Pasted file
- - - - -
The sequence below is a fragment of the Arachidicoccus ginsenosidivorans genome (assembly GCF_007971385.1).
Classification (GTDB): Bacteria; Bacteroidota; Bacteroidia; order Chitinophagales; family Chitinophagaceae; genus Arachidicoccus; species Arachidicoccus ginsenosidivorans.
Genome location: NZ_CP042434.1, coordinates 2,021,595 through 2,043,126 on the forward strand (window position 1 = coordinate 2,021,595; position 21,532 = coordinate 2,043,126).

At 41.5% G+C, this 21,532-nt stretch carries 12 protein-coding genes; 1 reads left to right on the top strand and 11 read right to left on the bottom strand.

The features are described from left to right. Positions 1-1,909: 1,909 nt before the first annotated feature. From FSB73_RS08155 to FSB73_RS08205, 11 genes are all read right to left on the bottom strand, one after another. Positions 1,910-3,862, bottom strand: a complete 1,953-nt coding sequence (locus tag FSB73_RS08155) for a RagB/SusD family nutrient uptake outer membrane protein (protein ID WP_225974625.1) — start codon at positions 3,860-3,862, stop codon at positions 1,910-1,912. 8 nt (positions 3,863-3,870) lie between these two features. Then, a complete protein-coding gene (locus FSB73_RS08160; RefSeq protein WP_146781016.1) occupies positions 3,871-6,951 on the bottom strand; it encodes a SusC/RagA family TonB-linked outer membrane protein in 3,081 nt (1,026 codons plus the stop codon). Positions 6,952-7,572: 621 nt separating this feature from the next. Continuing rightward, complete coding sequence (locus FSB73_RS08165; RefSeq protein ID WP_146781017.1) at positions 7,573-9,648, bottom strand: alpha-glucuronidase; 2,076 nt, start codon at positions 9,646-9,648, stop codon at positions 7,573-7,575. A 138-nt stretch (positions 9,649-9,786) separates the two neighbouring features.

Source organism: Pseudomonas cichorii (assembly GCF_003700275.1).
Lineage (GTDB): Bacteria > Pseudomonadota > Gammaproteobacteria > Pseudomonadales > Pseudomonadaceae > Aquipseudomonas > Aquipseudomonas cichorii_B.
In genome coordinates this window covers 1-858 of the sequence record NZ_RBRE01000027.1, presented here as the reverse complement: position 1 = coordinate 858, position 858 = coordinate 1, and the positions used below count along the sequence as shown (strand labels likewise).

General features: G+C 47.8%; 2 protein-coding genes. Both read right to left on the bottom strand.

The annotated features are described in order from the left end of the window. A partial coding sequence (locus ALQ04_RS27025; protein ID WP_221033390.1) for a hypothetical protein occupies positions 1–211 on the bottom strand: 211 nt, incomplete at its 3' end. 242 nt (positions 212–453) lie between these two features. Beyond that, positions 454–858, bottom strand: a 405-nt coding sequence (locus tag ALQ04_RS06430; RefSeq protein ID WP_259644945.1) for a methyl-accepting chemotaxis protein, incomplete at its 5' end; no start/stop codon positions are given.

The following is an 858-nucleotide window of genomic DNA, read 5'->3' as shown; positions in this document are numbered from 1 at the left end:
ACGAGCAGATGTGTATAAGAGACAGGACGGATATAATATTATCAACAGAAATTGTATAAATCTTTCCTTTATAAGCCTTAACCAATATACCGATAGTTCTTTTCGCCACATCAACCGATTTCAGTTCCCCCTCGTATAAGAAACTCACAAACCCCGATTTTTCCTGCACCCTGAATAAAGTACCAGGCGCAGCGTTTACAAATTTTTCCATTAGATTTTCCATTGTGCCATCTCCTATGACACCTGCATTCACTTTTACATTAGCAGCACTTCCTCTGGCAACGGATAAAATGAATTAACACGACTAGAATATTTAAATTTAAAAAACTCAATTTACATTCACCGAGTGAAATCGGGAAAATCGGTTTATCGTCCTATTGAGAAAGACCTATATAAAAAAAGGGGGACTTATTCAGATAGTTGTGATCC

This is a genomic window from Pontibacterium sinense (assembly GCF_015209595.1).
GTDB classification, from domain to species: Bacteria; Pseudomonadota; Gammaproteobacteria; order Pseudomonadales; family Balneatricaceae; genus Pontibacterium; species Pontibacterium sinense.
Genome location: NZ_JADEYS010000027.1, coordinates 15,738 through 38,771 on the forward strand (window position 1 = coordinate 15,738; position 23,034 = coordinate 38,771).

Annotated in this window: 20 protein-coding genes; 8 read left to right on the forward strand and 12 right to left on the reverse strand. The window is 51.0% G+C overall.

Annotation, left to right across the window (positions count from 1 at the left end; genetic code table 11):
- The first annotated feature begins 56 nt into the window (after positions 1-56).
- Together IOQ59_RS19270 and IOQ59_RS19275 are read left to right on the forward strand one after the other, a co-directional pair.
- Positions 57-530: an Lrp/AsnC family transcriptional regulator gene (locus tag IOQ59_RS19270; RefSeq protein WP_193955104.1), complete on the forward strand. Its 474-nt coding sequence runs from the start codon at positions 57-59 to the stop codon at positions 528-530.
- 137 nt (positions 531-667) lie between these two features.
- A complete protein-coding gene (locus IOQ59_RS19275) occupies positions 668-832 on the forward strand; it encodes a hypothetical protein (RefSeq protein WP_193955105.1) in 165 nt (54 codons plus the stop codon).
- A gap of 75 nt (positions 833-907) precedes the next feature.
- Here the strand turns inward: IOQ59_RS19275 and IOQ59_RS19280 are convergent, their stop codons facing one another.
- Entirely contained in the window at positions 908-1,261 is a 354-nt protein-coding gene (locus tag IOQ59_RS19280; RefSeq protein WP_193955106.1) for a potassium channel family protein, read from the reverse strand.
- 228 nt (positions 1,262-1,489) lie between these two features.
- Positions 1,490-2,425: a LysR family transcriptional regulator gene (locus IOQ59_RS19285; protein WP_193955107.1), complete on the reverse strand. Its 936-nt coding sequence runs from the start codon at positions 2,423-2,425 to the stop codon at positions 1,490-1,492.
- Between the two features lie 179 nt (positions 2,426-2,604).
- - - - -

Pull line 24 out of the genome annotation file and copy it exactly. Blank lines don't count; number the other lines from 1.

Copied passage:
- Here the strand turns inward: IOQ59_RS19275 and IOQ59_RS19280 are convergent, their stop codons facing one another.